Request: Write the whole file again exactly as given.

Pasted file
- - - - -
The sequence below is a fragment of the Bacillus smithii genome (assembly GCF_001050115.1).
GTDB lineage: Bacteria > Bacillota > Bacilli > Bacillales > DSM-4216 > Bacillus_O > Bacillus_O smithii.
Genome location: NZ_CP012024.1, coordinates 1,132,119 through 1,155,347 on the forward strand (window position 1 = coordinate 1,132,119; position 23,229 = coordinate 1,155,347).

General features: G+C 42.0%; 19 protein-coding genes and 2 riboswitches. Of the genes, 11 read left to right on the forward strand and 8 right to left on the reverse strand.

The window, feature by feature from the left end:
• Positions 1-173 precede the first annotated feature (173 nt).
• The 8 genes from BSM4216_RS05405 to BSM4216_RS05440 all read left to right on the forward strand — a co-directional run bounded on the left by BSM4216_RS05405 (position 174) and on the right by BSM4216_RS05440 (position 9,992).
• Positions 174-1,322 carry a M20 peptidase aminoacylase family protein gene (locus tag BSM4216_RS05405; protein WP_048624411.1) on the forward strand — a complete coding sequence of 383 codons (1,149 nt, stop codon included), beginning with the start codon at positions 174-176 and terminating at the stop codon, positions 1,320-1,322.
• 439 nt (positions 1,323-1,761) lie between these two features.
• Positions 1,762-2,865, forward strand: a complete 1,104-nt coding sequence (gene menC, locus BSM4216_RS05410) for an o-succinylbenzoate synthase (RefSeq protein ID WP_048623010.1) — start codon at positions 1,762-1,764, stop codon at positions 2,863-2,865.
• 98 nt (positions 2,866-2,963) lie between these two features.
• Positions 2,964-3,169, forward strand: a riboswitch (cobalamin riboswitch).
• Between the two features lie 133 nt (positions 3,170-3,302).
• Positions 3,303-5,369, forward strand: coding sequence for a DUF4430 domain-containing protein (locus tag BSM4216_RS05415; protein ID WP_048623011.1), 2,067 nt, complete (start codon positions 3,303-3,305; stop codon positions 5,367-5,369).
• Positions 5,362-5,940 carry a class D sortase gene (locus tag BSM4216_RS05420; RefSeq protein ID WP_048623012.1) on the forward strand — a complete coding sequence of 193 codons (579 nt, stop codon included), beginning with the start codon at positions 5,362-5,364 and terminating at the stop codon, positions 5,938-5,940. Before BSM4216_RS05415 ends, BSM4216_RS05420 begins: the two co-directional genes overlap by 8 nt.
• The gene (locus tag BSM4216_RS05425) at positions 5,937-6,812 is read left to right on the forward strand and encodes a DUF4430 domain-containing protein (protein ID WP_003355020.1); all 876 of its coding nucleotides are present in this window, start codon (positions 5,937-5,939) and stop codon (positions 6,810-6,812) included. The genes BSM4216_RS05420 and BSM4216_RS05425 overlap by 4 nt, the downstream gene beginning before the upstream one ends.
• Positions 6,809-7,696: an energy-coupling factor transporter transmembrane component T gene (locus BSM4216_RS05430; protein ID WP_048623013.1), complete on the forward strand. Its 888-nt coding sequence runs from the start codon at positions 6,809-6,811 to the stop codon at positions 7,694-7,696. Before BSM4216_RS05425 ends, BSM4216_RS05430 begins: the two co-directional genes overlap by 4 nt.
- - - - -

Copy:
The sequence below is a fragment of the Bacillus smithii genome (assembly GCF_001050115.1).
GTDB lineage: Bacteria > Bacillota > Bacilli > Bacillales > DSM-4216 > Bacillus_O > Bacillus_O smithii.
Genome location: NZ_CP012024.1, coordinates 1,132,119 through 1,155,347 on the forward strand (window position 1 = coordinate 1,132,119; position 23,229 = coordinate 1,155,347).

General features: G+C 42.0%; 19 protein-coding genes and 2 riboswitches. Of the genes, 11 read left to right on the forward strand and 8 right to left on the reverse strand.

The window, feature by feature from the left end:
• Positions 1-173 precede the first annotated feature (173 nt).
• The 8 genes from BSM4216_RS05405 to BSM4216_RS05440 all read left to right on the forward strand — a co-directional run bounded on the left by BSM4216_RS05405 (position 174) and on the right by BSM4216_RS05440 (position 9,992).
• Positions 174-1,322 carry a M20 peptidase aminoacylase family protein gene (locus tag BSM4216_RS05405; protein WP_048624411.1) on the forward strand — a complete coding sequence of 383 codons (1,149 nt, stop codon included), beginning with the start codon at positions 174-176 and terminating at the stop codon, positions 1,320-1,322.
• 439 nt (positions 1,323-1,761) lie between these two features.
• Positions 1,762-2,865, forward strand: a complete 1,104-nt coding sequence (gene menC, locus BSM4216_RS05410) for an o-succinylbenzoate synthase (RefSeq protein ID WP_048623010.1) — start codon at positions 1,762-1,764, stop codon at positions 2,863-2,865.
• 98 nt (positions 2,866-2,963) lie between these two features.
• Positions 2,964-3,169, forward strand: a riboswitch (cobalamin riboswitch).
• Between the two features lie 133 nt (positions 3,170-3,302).
• Positions 3,303-5,369, forward strand: coding sequence for a DUF4430 domain-containing protein (locus tag BSM4216_RS05415; protein ID WP_048623011.1), 2,067 nt, complete (start codon positions 3,303-3,305; stop codon positions 5,367-5,369).
• Positions 5,362-5,940 carry a class D sortase gene (locus tag BSM4216_RS05420; RefSeq protein ID WP_048623012.1) on the forward strand — a complete coding sequence of 193 codons (579 nt, stop codon included), beginning with the start codon at positions 5,362-5,364 and terminating at the stop codon, positions 5,938-5,940. Before BSM4216_RS05415 ends, BSM4216_RS05420 begins: the two co-directional genes overlap by 8 nt.
• The gene (locus tag BSM4216_RS05425) at positions 5,937-6,812 is read left to right on the forward strand and encodes a DUF4430 domain-containing protein (protein ID WP_003355020.1); all 876 of its coding nucleotides are present in this window, start codon (positions 5,937-5,939) and stop codon (positions 6,810-6,812) included. The genes BSM4216_RS05420 and BSM4216_RS05425 overlap by 4 nt, the downstream gene beginning before the upstream one ends.
• Positions 6,809-7,696: an energy-coupling factor transporter transmembrane component T gene (locus BSM4216_RS05430; protein ID WP_048623013.1), complete on the forward strand. Its 888-nt coding sequence runs from the start codon at positions 6,809-6,811 to the stop codon at positions 7,694-7,696. Before BSM4216_RS05425 ends, BSM4216_RS05430 begins: the two co-directional genes overlap by 4 nt.